Unfortunately deaf ears seem to persist. The vote was 4-0 in favor of the tax increase (with one member abstaining). Yet, during the discussion leading up to the vote, one could tell that the board seems to realize there is a problem. School Board President Moe Hickey commented, “There is no significant cut unless we cut programs or change delivery mechanisms.” Another member commented they they previously had tried to increase class size to help solve budget problems, “and the people went nuts”. It was also stated that they realize program like Early Release put pressure on the system. It’s almost like the $17 trillion national U.S. debt. Most people realize its an issue, but it’s just too big to solve. So they let it ride and hope for the best.
The School Board did discuss some “solutions” like encouraging the Utah state legislature to give schools more money, talking about lowering future growth of teacher salaries and benefits, and mentioning that retirement funding requirements may not continue to rise every year. Unfortunately this mix of candy cane wishes and gingerbread hugs isn’t likely to come to fruition.
The truth is that we as a community are nearing our limit to fund the school system we currently have. Even if we are willing to pay increasingly more taxes for the same outcome we have today, shortly that ability to raise taxes is going to be slammed down on us by state law. At that point, it is likely drastic cuts will take place. As has been repeated by School Board members, there are really only two ways to address the issue long-term, cut programs and reduce overall money spent on compensation. That is what will happen, one way or another, eventually.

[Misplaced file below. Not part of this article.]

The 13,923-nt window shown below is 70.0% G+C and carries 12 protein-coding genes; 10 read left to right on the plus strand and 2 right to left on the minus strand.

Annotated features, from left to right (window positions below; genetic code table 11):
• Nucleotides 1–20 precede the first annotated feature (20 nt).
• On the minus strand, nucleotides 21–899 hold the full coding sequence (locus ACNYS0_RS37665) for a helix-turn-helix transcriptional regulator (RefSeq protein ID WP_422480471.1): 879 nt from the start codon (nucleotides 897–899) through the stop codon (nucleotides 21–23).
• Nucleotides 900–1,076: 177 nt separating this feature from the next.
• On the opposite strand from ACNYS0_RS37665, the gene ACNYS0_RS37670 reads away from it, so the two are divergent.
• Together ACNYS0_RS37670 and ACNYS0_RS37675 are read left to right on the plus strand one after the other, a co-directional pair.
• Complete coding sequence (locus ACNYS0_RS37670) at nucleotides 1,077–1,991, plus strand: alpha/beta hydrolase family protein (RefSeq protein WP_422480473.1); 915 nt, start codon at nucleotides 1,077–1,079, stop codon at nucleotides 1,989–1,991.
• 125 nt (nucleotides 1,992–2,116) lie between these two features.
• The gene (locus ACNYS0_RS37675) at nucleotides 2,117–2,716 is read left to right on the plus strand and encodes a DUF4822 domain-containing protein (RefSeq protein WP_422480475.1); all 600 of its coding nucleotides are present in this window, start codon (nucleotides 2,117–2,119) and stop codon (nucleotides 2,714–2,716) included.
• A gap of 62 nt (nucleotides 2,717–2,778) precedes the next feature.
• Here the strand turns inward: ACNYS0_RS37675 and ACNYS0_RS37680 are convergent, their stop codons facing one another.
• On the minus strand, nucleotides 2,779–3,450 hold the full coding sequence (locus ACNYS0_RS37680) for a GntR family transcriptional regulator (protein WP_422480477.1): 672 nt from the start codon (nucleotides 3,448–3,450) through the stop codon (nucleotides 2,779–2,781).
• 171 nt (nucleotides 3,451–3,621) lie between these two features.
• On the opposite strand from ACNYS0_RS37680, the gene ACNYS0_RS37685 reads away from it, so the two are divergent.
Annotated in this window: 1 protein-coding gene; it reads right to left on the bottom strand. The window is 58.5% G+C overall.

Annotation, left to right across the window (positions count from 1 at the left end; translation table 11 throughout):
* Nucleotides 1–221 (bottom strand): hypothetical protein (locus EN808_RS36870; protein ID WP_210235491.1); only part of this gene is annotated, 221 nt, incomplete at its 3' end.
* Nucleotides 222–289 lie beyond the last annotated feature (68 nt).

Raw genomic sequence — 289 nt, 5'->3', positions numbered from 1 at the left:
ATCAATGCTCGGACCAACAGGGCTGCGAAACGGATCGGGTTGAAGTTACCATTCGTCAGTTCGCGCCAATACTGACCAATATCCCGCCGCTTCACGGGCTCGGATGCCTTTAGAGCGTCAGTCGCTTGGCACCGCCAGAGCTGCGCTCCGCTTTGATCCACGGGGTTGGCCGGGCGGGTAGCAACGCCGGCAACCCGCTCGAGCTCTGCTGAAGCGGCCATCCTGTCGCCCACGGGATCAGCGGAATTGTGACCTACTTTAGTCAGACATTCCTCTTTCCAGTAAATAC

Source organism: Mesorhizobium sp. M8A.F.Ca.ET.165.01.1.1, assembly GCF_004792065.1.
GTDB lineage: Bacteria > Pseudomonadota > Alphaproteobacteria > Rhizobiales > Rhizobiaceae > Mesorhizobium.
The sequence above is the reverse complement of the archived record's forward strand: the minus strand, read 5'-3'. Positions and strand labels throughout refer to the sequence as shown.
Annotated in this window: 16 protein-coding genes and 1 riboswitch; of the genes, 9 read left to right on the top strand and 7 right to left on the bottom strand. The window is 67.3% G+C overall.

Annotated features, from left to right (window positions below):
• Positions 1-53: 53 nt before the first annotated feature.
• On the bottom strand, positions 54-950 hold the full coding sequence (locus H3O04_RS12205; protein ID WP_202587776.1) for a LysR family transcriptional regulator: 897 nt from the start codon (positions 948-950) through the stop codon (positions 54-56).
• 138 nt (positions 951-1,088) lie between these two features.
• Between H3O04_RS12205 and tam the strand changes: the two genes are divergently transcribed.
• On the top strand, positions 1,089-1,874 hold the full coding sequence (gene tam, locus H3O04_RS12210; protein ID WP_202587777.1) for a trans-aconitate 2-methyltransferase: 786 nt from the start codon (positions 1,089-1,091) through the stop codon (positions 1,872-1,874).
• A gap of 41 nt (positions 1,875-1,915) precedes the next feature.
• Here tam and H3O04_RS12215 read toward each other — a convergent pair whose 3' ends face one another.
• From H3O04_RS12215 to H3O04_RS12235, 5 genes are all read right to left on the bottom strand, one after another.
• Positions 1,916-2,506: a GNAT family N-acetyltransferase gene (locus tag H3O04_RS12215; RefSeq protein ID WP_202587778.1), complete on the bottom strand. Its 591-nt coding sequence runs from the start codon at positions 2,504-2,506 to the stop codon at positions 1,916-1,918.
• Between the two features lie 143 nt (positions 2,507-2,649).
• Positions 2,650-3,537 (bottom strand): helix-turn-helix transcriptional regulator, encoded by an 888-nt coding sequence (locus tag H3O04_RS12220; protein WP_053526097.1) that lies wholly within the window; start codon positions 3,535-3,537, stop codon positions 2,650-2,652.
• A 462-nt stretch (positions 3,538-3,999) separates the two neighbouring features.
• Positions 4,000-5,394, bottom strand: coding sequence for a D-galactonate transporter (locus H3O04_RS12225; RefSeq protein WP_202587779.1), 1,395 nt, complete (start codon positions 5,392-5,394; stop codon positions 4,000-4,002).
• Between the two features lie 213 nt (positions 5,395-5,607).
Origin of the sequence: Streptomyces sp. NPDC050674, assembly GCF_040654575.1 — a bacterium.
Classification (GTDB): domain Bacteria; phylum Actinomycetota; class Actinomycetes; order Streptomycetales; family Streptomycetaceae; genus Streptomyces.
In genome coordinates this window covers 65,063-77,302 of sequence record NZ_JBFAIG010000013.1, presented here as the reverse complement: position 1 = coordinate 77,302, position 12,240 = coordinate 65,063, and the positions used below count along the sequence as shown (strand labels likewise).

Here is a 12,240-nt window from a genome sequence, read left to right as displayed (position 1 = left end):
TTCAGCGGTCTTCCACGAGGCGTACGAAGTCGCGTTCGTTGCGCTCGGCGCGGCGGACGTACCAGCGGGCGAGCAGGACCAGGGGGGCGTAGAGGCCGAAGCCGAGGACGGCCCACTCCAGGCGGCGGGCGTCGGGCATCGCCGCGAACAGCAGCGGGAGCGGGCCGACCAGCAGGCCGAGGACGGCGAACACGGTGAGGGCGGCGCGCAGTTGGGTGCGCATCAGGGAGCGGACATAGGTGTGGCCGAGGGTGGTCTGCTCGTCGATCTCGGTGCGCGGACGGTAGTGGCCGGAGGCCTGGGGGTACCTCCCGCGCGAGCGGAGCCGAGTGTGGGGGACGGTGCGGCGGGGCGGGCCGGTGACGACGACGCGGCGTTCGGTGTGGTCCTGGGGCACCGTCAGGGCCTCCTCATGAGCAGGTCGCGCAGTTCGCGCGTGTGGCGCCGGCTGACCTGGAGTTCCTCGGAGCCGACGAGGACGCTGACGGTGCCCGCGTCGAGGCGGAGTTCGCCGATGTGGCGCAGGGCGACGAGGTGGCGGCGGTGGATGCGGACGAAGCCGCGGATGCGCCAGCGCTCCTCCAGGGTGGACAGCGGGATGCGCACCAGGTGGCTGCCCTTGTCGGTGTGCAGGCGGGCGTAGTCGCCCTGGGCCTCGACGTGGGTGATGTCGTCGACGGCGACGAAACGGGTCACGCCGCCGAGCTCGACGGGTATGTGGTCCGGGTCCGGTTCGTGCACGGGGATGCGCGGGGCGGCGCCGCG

Given the current situation, we as citizens can’t demand the problem be fixed but then “go nuts” about class sizes. We can’t say we need to figure out how to handle rising salaries but then write 100 letters to the Park Record complaining that if we don’t have the best paid teachers in the state our children will suffer. We can’t say we need to cut programs but then protest when the CAPS program is shelved or early release is cut back.
If we don’t begin to realize that cutbacks are needed, taxes will continue to rise, until they can’t. At that point the only option will be cuts in programs and cuts in teachers. Meanwhile, the average citizen’s property taxes will have been raised for education — and if you are one of the unlucky ones your home valuation will have risen from 2010-recession lows — it will be a triple whammy. You’ll have paid more taxes to schools along the way. Then your home value increases and you pay even more. Then the teachers and programs are swept away regardless, leaving higher taxes but worse education than you started with.